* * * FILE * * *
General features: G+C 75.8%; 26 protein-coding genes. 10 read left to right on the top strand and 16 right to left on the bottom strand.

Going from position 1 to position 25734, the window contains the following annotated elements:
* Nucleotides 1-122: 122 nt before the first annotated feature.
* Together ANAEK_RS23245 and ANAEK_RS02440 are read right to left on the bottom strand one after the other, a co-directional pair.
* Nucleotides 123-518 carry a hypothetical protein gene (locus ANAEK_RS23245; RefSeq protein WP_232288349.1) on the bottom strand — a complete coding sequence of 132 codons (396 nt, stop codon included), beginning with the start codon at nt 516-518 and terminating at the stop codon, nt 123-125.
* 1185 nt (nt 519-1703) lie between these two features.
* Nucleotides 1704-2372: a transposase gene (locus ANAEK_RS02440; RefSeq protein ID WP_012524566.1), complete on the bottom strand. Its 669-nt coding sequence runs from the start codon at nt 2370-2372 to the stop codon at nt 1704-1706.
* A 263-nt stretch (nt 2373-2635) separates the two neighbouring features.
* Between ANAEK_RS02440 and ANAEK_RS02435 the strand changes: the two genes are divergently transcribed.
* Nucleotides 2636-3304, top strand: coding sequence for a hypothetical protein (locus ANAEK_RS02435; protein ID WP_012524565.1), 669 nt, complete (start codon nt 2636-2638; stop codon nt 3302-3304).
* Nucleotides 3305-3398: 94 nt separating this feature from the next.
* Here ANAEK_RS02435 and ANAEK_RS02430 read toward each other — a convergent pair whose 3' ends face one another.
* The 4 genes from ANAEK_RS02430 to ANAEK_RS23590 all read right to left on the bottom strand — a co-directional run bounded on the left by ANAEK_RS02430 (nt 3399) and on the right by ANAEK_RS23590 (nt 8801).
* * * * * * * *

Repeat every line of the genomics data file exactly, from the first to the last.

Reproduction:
General features: G+C 75.8%; 26 protein-coding genes. 10 read left to right on the top strand and 16 right to left on the bottom strand.

Going from position 1 to position 25734, the window contains the following annotated elements:
* Nucleotides 1-122: 122 nt before the first annotated feature.
* Together ANAEK_RS23245 and ANAEK_RS02440 are read right to left on the bottom strand one after the other, a co-directional pair.
* Nucleotides 123-518 carry a hypothetical protein gene (locus ANAEK_RS23245; RefSeq protein WP_232288349.1) on the bottom strand — a complete coding sequence of 132 codons (396 nt, stop codon included), beginning with the start codon at nt 516-518 and terminating at the stop codon, nt 123-125.
* 1185 nt (nt 519-1703) lie between these two features.
* Nucleotides 1704-2372: a transposase gene (locus ANAEK_RS02440; RefSeq protein ID WP_012524566.1), complete on the bottom strand. Its 669-nt coding sequence runs from the start codon at nt 2370-2372 to the stop codon at nt 1704-1706.
* A 263-nt stretch (nt 2373-2635) separates the two neighbouring features.
* Between ANAEK_RS02440 and ANAEK_RS02435 the strand changes: the two genes are divergently transcribed.
* Nucleotides 2636-3304, top strand: coding sequence for a hypothetical protein (locus ANAEK_RS02435; protein ID WP_012524565.1), 669 nt, complete (start codon nt 2636-2638; stop codon nt 3302-3304).
* Nucleotides 3305-3398: 94 nt separating this feature from the next.
* Here ANAEK_RS02435 and ANAEK_RS02430 read toward each other — a convergent pair whose 3' ends face one another.
* The 4 genes from ANAEK_RS02430 to ANAEK_RS23590 all read right to left on the bottom strand — a co-directional run bounded on the left by ANAEK_RS02430 (nt 3399) and on the right by ANAEK_RS23590 (nt 8801).